20 units are expected to last for 4 months. A smaller dose may wear off more quickly, and you might need treatment earlier than 4 months. Even so, when I chose the right person, I often find a lower dose holds for a full 4 months.
I’m not alone. Plastic surgeon Steven Liew agrees that 20 units are too much for many frowns, especially after a few years of regular treatments. He only gets 12 units in his own frown, and men usually need higher doses. After years of treatment, I get just 5 units in mine.
So why do other clinics have a 20 unit rule?
A one-dose policy is just simpler.
If you have a chain of clinics with high staff turnover and a limited budget for training, taking a “Macdonald’s” one-size-fits-all approach is sensible. I guess if you’re profit-focused, it might also sell more Botox.
That’s not how I operate.
I want my patients to look the best they can, and I think using more Botox than necessary does not look as good.
You won’t automatically get 20 units in your frown from me.
Years of delivering Botox has taught me how to predict who needs more and who needs less. I’ll suggest a dose tailored to your muscle strength, the effect you want, and how long you want it to last.
Other clinics can keep their MacDonald’s approach – it’s not for me. Human faces aren’t like hamburgers.
Botox Myth 2: Start before the line appears
Last week a 22-year-old asked me if she should start having Botox “to prevent lines. All my friends are doing it before they have lines. I don’t know why. They just feel they have to.”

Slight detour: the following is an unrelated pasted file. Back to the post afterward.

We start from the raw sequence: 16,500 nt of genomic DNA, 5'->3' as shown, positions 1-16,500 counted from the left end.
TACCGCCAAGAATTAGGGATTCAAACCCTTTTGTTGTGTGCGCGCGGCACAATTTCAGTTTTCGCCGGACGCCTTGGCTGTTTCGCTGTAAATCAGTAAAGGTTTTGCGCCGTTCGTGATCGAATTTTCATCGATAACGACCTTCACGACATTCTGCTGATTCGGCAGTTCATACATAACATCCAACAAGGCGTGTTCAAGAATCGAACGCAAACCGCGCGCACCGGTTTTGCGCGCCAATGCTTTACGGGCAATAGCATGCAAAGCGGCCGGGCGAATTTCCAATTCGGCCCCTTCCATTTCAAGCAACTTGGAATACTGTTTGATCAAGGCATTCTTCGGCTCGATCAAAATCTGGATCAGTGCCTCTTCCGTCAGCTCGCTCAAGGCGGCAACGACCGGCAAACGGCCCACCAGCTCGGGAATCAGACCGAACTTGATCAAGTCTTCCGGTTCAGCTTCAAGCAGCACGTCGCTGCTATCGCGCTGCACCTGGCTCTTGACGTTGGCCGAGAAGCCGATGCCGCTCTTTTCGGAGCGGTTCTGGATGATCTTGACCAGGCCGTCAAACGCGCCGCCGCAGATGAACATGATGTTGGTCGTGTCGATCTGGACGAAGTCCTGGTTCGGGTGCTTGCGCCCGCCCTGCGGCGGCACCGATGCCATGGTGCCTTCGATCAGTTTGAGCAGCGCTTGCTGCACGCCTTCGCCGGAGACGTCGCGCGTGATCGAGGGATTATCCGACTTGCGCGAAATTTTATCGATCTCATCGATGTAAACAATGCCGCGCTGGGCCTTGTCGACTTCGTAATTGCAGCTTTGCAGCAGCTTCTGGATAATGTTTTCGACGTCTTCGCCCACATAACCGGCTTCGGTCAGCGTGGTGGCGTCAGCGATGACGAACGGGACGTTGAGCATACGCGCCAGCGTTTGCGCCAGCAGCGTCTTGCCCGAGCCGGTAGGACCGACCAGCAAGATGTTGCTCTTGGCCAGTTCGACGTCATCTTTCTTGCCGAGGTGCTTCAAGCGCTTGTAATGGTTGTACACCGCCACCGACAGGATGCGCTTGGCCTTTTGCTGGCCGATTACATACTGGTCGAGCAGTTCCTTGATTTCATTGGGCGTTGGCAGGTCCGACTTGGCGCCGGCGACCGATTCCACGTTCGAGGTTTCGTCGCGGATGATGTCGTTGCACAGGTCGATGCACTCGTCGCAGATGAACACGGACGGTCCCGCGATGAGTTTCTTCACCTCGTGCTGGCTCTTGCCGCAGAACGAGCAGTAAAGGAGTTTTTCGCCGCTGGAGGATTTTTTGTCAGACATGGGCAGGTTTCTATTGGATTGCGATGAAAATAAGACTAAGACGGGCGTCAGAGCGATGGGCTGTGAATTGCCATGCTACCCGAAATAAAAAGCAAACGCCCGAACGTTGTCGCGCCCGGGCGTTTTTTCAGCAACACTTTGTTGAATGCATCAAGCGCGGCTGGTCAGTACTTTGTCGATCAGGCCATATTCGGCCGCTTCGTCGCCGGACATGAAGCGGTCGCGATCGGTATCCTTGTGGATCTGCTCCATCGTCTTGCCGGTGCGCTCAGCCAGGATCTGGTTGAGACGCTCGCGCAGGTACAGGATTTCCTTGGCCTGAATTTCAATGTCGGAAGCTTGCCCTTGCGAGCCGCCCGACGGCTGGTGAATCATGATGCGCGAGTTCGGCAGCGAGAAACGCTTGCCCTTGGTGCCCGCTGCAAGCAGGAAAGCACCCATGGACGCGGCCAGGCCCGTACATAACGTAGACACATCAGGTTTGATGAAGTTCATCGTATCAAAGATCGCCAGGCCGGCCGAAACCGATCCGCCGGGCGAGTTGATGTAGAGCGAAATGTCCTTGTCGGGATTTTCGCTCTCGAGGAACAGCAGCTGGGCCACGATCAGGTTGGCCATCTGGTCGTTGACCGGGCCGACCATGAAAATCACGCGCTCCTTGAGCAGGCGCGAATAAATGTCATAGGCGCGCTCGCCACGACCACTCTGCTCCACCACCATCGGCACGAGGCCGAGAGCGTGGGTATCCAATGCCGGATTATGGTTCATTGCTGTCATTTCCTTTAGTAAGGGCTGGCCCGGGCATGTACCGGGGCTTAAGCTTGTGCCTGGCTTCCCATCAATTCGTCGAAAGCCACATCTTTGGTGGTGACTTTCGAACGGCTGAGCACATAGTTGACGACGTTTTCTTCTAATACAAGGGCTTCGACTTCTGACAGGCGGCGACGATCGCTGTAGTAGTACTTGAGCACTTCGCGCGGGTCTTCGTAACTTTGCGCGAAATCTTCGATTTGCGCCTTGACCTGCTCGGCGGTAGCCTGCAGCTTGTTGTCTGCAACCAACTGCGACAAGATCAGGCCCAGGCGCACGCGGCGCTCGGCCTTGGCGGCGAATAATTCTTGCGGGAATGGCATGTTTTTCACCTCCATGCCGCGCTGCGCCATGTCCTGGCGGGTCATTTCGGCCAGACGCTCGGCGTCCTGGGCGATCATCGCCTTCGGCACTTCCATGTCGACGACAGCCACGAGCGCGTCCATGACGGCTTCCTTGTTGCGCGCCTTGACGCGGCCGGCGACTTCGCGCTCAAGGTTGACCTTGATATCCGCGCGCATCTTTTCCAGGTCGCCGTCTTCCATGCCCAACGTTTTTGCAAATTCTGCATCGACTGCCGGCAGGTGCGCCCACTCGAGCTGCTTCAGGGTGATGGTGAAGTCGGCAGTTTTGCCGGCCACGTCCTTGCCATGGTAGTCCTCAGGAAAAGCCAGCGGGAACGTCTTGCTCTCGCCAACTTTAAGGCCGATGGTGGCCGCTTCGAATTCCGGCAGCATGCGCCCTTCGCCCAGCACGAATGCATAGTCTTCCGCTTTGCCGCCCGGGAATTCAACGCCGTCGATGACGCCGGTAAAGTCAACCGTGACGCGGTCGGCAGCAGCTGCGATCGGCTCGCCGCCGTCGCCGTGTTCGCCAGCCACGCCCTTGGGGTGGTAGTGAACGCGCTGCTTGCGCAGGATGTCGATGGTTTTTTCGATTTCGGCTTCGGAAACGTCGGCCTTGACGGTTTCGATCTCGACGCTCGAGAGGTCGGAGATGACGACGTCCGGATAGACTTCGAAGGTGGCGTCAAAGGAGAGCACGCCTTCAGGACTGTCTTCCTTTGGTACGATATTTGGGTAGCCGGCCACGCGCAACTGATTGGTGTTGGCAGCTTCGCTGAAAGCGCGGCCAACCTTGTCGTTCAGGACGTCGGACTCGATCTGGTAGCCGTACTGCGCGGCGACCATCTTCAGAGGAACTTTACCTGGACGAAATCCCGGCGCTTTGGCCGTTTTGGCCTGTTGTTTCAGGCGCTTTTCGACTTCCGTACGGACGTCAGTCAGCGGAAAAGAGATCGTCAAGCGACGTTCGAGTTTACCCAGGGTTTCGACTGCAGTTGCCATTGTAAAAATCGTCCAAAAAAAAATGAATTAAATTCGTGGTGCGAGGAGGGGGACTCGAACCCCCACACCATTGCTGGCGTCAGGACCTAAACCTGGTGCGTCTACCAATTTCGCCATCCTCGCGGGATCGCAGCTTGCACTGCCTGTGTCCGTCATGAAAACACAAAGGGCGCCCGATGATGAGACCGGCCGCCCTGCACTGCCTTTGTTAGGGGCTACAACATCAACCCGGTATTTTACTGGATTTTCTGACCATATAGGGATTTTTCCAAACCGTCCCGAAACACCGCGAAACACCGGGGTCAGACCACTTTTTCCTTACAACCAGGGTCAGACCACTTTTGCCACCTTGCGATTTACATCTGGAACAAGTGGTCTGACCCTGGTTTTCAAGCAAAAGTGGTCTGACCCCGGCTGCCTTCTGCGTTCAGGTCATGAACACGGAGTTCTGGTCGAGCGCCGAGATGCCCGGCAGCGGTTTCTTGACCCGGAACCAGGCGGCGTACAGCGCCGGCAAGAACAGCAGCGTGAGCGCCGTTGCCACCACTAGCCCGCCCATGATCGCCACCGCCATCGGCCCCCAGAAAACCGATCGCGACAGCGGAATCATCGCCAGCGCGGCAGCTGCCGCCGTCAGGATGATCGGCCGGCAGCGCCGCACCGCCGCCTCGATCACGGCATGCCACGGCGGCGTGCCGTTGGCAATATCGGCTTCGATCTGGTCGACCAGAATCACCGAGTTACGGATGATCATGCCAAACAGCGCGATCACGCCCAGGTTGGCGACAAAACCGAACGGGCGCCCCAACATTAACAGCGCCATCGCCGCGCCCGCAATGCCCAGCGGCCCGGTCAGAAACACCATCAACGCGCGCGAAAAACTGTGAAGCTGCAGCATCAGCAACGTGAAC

Did she have any lines? None at all.
Does she need Botox? No, she doesn’t!
I don’t agree young women need to start using it before they even see a line. Sure, it’s a great way to expand your customer base, if that’s the way you think. But it’s not necessary and I’m sure most 22-year-old women have better things to spend their money on.
Ok, if you have obvious resting lines between your brows at 21 and deep frown lines run in your family, then early Botox is justified, if you wish to avoid the family scowl. But if you don’t see a line at rest, then you don’t need Botox.
Let me repeat… If you don’t see a line at rest, you don’t need Botox
There’s no need to start before you can see a line at rest because Botox is very effective at improving lines. It’s completely capable of erasing a faint “static” line.
Wait until you see a line that that sits there when you’re not moving your face. It doesn’t have to be a deep line, but it should be just visible.
Personally, I also think starting full-dose Botox too early could shrink your facial muscles too much, which could make you look older later down the track.
So, what should a line-free 22-year-old be doing to prevent wrinkles?